To any passers-by looking around the stage as U.S. Girls walked on, it would be impossible to predict what music you were about to hear. There were Cuban conga drums, a saxophone, a drum, a synth and two electric guitars. This eclectic setup of instrumentals explains why Meg Remy has been called “the entire history of female pop music in one woman.” And that eclecticism spilled over into everything else: Remy’s voice was high-pitched and nasally like Madonna’s, thin and articulated like Diana Ross’ and gritty and wailing like Bessie Smith’s, all in the same breath. Her dancing somehow recalled both ‘60s girl groups and ‘70s disco queens.
As one might expect, the music felt like 50 years of music blasted into the crowd’s ear canals at once. All the instruments played together — the conga and the drum kit, the guitar and the saxophone, Meg’s voice and her two backup singers — created an utterly extraterrestrial soundscape that eluded any genre. Every song, already thickly textured, was stretched out to operatic-length, eight-minute marinades that made their repetitive dance grooves feel ominous and oppressive.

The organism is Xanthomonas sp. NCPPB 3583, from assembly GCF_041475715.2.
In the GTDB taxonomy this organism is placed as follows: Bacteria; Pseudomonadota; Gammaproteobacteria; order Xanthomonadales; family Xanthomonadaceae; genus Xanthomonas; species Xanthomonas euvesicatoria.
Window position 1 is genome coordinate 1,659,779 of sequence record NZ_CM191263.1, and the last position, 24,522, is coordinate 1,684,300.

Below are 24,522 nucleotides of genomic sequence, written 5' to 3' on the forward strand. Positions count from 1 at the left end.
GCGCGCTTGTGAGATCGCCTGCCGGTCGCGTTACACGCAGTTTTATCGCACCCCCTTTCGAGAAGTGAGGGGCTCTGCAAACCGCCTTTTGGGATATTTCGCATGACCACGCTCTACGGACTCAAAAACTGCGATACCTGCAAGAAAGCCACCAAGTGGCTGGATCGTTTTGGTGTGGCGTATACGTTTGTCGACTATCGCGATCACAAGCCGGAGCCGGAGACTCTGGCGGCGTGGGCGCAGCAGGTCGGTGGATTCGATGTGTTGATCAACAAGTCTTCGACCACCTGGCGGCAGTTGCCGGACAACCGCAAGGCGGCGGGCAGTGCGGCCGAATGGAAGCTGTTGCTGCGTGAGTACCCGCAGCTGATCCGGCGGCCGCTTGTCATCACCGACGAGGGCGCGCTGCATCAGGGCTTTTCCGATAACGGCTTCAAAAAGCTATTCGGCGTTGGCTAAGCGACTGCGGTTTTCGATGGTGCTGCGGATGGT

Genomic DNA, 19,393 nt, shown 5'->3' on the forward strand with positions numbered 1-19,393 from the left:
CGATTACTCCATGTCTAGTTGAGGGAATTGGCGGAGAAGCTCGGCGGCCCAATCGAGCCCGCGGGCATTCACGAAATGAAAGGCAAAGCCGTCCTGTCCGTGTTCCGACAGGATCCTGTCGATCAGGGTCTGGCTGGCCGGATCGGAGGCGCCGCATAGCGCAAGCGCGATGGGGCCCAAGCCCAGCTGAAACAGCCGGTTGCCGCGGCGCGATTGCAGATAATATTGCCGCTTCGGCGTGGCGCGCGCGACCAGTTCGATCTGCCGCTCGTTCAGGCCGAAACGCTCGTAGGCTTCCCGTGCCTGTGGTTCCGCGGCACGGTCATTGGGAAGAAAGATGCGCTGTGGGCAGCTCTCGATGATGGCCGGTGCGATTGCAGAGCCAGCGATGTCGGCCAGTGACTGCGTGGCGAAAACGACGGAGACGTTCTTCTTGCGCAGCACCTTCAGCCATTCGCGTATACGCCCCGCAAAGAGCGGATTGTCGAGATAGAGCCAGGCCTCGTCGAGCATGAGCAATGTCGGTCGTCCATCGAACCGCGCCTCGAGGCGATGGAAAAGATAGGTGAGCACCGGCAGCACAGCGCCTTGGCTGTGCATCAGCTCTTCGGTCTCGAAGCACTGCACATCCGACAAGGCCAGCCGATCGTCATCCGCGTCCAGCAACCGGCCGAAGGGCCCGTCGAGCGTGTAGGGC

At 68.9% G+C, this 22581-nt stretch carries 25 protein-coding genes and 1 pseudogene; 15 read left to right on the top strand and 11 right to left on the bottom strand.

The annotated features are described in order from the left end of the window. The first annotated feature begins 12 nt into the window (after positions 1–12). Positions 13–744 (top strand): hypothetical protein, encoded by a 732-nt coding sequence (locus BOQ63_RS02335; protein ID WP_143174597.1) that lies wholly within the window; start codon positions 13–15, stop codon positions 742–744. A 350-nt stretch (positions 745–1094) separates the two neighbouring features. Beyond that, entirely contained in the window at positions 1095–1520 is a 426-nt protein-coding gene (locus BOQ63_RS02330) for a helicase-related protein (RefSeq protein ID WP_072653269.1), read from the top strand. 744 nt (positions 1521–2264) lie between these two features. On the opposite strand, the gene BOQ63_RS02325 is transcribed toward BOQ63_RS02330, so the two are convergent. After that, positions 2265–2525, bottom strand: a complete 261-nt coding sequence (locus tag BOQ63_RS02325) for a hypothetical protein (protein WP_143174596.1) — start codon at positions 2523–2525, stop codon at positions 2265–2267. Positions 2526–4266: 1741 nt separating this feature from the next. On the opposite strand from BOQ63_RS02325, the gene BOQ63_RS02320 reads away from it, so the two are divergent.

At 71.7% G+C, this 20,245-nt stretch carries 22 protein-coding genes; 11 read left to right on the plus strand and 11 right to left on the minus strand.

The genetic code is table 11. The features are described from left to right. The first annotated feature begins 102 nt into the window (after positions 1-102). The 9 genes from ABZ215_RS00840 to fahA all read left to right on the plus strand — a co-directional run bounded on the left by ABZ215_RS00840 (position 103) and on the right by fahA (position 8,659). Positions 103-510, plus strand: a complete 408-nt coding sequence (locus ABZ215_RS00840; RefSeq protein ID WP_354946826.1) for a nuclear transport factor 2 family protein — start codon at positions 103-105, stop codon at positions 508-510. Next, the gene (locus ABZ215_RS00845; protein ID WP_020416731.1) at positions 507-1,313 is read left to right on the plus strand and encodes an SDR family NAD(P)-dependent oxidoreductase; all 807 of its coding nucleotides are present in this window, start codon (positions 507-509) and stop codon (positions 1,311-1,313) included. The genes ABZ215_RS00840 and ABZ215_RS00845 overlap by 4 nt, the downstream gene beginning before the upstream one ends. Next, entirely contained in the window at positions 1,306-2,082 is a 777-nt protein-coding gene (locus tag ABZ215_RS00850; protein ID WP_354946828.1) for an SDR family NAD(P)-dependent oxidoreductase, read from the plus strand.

Remy mirrored that progression. She began the set calm and composed, moving in little elegant motions in sync to the pounding disco/funk/rock behind her. Halfway through, she started to gasp, pull at her hair and shriek until she ended up collapsing under the weight of the performance, rolling around on the floor and panting out the last lyrics to “Time.” Interspersed throughout the song breaks were looped samples of a female voice flatly chanting odd mantras, such as “All this is happening before our eyes and yet we act as if we have all the time.” This statement is from Severn Cullis-Suzuki’s 1992 speech at the United Nations on environment and development.
Whose weight is Remy crumbling under? Is it the pressure of history, femininity or environmental neglect? Or maybe it’s the fury of all injustice. After all, she sings: “As if you couldn’t tell, I’m mad as hell.”